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     We drove south from Tucson into Mexico, and we continued south until we saw the Nogales bullring from the highway. Then we stood in the long slow-moving line for tickets while the brass bands blared, grimy men sold serapes and sombreros and trinkets and banderillas, and exaggeratedly sad-eyed urchins, thin but sly looking, sold Chiclets. We bought the cheapest seats for $3.50, and the crowd outside was attractive, but that was nothing compared to the amphitheater of tight-trousered, large-thighed, straight-hipped, clear-faced, wet-lipped, big-eyes senors who sat on the cold concrete steps.
     The first bull, an unfortunate, sympathy-getting creature who had broken one horn, drooled shiny saliva, and the clotted masses falling from its horn looked unnecessarily cruel. The crowd gradually fell into the rhythms of the oles and learned to boo the picadors. The exhortation from the knowledgeable was to "be a brave bull." A bull who took ages to charge, or who wouldn't turn swiftly enough to permit the matador to show off his paso doble, was hissed roundly. The first bull was a poor kill; the matador only pinked him with his sword after he had failed the first few times. Others with wicked short knives had to come in close and jab a few times while the head tossed about and blood ran down the sides.
     The second bull leapt the fence---an amazing sight to see this more than half-ton beast leap into the air, scrape over the barrier, and crash into the wall opposite, then twist awkwardly around, when it would appear only a matter of luck that he hadn't gotten his neck broken. I insisted that the fellow in the brown suit was good during the first fight, but I was pooh-poohed because he wasn't wearing a brilliant suit of lights. Then the fellow next to me said he was Perez, and that both main fighters had retired, but had returned to fight for charity.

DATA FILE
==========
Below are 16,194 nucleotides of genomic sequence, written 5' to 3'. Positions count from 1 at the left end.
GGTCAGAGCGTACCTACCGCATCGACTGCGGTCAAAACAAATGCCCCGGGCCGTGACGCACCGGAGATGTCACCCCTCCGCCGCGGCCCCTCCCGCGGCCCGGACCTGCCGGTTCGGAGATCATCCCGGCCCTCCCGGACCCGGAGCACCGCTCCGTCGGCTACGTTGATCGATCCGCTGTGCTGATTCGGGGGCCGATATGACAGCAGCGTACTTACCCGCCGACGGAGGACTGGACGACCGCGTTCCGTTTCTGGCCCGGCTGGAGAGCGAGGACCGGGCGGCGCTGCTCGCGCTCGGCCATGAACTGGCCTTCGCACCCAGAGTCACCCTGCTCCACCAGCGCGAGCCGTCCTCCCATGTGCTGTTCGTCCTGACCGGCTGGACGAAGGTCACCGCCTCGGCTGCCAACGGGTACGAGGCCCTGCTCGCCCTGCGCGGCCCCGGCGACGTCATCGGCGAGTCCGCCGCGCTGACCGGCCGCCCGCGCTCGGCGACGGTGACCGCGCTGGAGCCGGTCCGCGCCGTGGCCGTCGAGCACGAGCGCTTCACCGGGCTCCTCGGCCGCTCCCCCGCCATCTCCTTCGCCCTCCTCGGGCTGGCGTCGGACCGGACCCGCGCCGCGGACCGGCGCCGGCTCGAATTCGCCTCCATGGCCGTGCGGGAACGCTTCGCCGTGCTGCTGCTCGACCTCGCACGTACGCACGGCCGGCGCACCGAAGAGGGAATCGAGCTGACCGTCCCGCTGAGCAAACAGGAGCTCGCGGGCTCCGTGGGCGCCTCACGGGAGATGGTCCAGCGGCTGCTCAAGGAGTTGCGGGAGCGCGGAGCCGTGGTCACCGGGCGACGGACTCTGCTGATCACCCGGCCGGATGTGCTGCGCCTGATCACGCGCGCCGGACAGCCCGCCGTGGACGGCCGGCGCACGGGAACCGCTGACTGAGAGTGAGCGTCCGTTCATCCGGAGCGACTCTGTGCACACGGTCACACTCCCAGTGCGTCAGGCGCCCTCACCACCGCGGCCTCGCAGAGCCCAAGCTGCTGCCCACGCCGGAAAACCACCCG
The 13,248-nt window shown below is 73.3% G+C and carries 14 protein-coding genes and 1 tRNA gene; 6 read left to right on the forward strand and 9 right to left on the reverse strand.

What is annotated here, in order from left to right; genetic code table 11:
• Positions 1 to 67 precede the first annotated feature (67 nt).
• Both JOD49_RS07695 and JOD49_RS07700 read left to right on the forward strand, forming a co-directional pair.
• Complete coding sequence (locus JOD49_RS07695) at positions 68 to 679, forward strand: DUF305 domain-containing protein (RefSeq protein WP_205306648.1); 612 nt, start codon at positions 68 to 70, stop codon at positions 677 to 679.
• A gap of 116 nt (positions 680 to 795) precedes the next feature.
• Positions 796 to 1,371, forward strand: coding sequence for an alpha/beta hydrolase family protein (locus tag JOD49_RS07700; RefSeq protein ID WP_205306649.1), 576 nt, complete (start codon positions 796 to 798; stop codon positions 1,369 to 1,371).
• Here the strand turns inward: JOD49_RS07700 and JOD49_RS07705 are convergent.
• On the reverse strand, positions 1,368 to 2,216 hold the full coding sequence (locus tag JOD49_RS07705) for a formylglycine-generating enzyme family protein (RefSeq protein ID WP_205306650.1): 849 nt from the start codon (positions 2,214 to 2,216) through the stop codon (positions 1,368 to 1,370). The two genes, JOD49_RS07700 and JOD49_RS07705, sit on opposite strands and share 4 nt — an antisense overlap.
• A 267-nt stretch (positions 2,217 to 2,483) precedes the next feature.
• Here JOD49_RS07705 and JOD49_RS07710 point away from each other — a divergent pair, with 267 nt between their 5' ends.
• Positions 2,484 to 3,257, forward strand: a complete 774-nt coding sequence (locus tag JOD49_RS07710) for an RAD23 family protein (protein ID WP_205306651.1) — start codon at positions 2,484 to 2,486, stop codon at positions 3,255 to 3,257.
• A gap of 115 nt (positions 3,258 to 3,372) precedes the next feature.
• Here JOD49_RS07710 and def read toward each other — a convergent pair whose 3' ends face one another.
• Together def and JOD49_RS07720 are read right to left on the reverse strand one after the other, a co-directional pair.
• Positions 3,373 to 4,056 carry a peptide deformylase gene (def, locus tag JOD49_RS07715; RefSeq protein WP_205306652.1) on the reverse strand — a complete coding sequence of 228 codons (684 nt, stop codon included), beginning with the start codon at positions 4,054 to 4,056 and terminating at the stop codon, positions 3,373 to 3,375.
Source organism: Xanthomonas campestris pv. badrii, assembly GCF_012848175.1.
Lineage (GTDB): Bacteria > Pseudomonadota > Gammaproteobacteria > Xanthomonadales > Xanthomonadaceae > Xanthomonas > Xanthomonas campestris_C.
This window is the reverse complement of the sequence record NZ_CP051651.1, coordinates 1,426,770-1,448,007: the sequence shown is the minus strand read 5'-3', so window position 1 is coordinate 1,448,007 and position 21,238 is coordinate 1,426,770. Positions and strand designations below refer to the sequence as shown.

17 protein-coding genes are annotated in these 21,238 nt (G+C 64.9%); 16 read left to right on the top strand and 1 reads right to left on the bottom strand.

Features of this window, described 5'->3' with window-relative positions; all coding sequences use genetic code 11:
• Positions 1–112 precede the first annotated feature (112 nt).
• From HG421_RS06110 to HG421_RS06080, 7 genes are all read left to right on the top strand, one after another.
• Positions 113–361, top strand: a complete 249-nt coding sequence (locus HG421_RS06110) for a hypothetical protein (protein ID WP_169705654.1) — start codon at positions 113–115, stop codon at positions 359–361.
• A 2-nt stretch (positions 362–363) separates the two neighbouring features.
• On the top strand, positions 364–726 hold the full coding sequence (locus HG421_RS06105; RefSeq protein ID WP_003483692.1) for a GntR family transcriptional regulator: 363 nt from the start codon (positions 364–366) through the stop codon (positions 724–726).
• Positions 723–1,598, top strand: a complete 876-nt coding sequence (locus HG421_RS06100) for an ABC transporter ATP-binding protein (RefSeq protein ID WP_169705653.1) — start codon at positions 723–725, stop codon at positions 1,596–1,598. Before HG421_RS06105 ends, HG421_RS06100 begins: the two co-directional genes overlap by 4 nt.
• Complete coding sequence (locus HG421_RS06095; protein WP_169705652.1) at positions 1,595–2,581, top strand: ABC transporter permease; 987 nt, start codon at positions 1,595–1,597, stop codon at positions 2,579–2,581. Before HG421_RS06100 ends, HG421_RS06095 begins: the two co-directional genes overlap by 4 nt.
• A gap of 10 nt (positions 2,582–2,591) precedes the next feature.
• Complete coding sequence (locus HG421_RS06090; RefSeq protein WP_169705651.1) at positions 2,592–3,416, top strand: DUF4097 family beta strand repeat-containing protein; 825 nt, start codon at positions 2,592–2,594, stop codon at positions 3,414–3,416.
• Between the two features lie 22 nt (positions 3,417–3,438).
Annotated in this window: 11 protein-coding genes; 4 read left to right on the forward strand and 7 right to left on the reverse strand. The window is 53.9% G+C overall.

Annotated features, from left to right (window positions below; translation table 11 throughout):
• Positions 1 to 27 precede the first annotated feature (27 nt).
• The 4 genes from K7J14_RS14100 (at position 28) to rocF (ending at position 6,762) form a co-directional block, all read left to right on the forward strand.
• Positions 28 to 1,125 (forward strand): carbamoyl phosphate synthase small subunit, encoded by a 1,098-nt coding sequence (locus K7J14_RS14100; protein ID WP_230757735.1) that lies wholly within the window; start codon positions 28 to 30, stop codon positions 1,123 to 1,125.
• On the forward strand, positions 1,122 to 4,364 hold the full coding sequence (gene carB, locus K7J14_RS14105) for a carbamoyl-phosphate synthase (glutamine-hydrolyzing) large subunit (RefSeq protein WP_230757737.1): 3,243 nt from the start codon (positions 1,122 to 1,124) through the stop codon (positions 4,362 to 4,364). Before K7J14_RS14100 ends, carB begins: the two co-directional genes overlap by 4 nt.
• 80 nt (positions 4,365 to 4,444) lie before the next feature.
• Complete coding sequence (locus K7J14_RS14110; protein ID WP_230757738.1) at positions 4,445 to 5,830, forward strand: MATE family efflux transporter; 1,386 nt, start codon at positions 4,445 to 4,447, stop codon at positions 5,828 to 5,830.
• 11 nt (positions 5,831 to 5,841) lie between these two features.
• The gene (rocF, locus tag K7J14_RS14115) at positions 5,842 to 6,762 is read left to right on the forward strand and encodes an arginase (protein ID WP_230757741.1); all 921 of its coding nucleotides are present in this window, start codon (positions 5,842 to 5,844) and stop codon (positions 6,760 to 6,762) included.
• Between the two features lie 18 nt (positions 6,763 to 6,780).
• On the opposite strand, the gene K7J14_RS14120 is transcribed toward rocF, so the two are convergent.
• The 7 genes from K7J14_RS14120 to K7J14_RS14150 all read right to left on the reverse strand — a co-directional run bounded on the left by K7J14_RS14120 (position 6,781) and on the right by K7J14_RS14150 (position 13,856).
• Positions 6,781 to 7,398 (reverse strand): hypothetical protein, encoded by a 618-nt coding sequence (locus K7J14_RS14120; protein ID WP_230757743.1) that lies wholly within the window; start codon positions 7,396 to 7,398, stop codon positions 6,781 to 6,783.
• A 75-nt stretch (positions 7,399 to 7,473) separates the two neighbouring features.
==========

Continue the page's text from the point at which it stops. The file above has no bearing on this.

The wind was cold, and the clouds only occasionally allowed the crowd to applaud the sun peeping through. Once drops of rain fell, and those who paid more for the shady side ran under their awning. The brass fanfare blew for each change of action, and struck up a quick snappy tune when the matador had executed a good series of passes. Our blankets over the knees felt good, and the Mexicans reinforced their body heat with goat skins filled with gin or wine, one of which was thrown into the ring after the two good fights.
     The third bull went over the fence twice, and the players scampered around the barricades inside the alley until the doors could be opened and the bull channeled into the ring. The kills were sloppy and stomach-tightening, though Aruzza, who got one ear, slipped in the sword easily about three-quarters of the way, and the bull spun four or five times before collapsing. There were unexpected traits---the bulls were not fought long: they were played by the novices, weakened only slightly by the picadors---who must often lose horses, since they were wildly jounced around by the bulls who seemed to thrust and charge, stand and meditate for a moment, then thrust again. One bull thrust five or six times, and the picador had no strength left to drive him off; when he did, the pick was left dangling ungracefully in his back. After five or six banderillas were stuck in, and after five or six cape passes, however, the muleta and sword were called for and the kill attempted.
     Only the last kill was swift and authentic, the orange sword handle almost vanishing into the short hair on the bull's back, going in as easily as a pin into a cushion. After that fight, the matador threw an ear at the woman in the old-fashioned yellow bonnet with ties and duster, which got red blood on it as she caught the ear to her. A bit of gore was added when the hawkers proudly moved through the crowd selling the rusty-colored "Perez banderillas."
     The day was windy, and buckets of water hardly kept the capes from whipping around. The one or two close passes were certainly breathtaking, and the blood on the suit indicated the closeness. Aruzza capped the afternoon in his elegant black suit by literally leading the third bull by his horns through his final passes. Kneeling, the cape held down, he reached out to the bull's head directly in front of him and gently steered the bull to the left, then to the right, until he simply stood before it in triumph as the crowd cheered. How strikingly similar to ballet, where you can sit and watch for hours for the simple workmanship, the elements, the forms, and then a great person produces a great moment, and that moment is worth the price of admission and the patience of waiting for the moment, and brings the desire to see more in the hopes of getting, again, this moment of elevating greatness.